Z - I really did like Fort Collins and Loveland. Both were very nice and much cleaner than I remember Denver being.

  17. #17
    I just returned from a weekend in Denver. It was my first time in Colorado. As I recently moved to Portland, OR, I was interested to check out another medium-sized city.

    A caveat: the impressions that follow are based on a single weekend spent in Colorado and one afternoon Downtown, so they are superficial at best.

    The civic building area, with the park in-between the capitol, courthouse(?), public library, art museum, et al, is very nice, and I enjoyed walking around there. But as we made our way toward the 16th street mall, I noticed that the downtown was dominated mostly by office buildings, and therefore was desolate due to lack of both an interesting street wall and people on a Sunday afternoon. Perhaps I wasn't passing through the right part of town; I did see an area that seemed to be inhabited by several cafés and bars when we were driving around in search of a parking spot.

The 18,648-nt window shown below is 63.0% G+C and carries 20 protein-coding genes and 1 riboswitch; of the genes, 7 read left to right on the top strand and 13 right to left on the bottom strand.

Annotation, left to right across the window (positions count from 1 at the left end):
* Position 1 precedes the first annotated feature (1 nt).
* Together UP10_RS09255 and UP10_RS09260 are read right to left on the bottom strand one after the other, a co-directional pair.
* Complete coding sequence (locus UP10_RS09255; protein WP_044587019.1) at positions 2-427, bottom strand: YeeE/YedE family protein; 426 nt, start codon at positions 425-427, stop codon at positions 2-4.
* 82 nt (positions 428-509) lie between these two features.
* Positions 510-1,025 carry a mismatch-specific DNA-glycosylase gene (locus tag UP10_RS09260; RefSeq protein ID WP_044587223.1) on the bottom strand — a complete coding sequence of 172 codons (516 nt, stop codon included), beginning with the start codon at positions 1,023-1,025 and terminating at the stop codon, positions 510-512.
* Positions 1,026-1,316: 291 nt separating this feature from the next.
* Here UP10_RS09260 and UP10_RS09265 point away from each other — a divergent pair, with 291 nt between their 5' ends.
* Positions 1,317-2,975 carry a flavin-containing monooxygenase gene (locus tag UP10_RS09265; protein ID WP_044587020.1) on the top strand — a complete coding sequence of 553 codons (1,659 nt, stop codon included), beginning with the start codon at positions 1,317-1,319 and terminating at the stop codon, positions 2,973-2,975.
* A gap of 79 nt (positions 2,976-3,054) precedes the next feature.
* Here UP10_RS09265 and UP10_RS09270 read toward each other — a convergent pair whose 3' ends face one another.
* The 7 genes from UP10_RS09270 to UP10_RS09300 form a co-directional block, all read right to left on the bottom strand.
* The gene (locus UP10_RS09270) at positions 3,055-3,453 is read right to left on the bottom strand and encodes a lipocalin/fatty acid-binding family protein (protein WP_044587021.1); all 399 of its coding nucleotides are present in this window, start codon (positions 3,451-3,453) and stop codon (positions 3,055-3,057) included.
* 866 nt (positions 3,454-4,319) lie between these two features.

The 16th street mall was quite nice, as were the free buses running through it. I appreciated the fact that Denver seemed to be taking steps to curb panhandling, as that is a big problem in Portland. The planning seemed to leave a little to be desired. One interior mall walkway lead out onto a busy street with no crosswalk, even though the walkway continued on the opposite side.

    The areas around Denver (I was staying with friends in Aurora) exhibited freakish sprawl and big box stores popping up to an extent that I have never seen. One can see a long way out on the Colorado prairie: all the better to see a crowded and uninterrupted sea of rooftops.